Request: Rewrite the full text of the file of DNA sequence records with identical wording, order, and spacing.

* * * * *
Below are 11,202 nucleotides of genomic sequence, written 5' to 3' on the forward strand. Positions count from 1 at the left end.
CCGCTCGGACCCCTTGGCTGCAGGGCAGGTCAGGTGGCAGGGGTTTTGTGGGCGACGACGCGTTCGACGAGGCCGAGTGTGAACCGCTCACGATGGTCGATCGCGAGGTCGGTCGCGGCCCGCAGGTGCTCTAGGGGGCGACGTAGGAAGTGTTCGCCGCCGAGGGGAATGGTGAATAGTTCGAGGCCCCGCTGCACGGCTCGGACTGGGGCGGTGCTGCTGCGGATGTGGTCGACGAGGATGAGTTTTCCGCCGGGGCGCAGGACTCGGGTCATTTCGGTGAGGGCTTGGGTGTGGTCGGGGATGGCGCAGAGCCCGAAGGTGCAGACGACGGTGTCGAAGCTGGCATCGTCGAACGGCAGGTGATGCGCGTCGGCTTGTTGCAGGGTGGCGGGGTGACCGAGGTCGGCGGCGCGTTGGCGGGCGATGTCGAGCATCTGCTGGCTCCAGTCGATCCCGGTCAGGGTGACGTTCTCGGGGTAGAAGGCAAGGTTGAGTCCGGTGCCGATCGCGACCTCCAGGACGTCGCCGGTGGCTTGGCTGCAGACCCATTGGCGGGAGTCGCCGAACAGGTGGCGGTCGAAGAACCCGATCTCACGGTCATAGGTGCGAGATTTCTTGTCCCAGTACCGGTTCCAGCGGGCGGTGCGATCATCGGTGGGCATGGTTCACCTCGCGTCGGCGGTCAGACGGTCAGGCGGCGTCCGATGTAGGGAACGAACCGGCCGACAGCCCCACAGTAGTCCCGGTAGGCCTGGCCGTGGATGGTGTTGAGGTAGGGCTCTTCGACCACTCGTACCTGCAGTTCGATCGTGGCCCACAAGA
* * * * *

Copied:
Below are 11,202 nucleotides of genomic sequence, written 5' to 3' on the forward strand. Positions count from 1 at the left end.
CCGCTCGGACCCCTTGGCTGCAGGGCAGGTCAGGTGGCAGGGGTTTTGTGGGCGACGACGCGTTCGACGAGGCCGAGTGTGAACCGCTCACGATGGTCGATCGCGAGGTCGGTCGCGGCCCGCAGGTGCTCTAGGGGGCGACGTAGGAAGTGTTCGCCGCCGAGGGGAATGGTGAATAGTTCGAGGCCCCGCTGCACGGCTCGGACTGGGGCGGTGCTGCTGCGGATGTGGTCGACGAGGATGAGTTTTCCGCCGGGGCGCAGGACTCGGGTCATTTCGGTGAGGGCTTGGGTGTGGTCGGGGATGGCGCAGAGCCCGAAGGTGCAGACGACGGTGTCGAAGCTGGCATCGTCGAACGGCAGGTGATGCGCGTCGGCTTGTTGCAGGGTGGCGGGGTGACCGAGGTCGGCGGCGCGTTGGCGGGCGATGTCGAGCATCTGCTGGCTCCAGTCGATCCCGGTCAGGGTGACGTTCTCGGGGTAGAAGGCAAGGTTGAGTCCGGTGCCGATCGCGACCTCCAGGACGTCGCCGGTGGCTTGGCTGCAGACCCATTGGCGGGAGTCGCCGAACAGGTGGCGGTCGAAGAACCCGATCTCACGGTCATAGGTGCGAGATTTCTTGTCCCAGTACCGGTTCCAGCGGGCGGTGCGATCATCGGTGGGCATGGTTCACCTCGCGTCGGCGGTCAGACGGTCAGGCGGCGTCCGATGTAGGGAACGAACCGGCCGACAGCCCCACAGTAGTCCCGGTAGGCCTGGCCGTGGATGGTGTTGAGGTAGGGCTCTTCGACCACTCGTACCTGCAGTTCGATCGTGGCCCACAAGA